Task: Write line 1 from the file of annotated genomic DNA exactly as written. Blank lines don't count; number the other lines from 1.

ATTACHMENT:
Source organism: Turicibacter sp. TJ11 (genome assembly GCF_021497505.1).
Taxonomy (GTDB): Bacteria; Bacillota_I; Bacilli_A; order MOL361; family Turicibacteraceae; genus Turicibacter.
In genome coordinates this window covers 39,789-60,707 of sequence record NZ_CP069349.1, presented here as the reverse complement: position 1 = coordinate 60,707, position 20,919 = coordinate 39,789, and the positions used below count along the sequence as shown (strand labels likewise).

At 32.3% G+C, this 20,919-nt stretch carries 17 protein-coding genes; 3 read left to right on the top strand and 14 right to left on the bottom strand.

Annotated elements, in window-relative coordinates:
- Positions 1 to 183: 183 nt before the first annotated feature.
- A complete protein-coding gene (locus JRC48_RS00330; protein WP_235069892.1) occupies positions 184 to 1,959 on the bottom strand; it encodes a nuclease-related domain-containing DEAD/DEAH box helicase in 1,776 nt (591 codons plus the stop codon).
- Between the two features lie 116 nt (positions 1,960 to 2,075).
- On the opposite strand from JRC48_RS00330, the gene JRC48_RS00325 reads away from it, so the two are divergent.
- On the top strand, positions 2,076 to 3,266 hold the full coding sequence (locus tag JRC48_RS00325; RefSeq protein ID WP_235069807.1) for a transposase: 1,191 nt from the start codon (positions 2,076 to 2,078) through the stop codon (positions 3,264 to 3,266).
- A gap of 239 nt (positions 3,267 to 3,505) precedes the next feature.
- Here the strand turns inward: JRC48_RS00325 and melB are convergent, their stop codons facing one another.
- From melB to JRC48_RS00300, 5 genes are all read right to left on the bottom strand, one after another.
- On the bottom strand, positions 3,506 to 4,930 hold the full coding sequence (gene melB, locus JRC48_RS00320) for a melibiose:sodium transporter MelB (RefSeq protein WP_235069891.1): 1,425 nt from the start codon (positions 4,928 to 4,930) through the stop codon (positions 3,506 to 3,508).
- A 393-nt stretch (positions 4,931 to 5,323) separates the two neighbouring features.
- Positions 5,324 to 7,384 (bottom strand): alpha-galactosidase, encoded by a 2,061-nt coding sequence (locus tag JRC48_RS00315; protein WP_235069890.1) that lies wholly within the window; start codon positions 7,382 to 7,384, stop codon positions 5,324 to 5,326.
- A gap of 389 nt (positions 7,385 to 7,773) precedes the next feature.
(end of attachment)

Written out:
Source organism: Turicibacter sp. TJ11 (genome assembly GCF_021497505.1).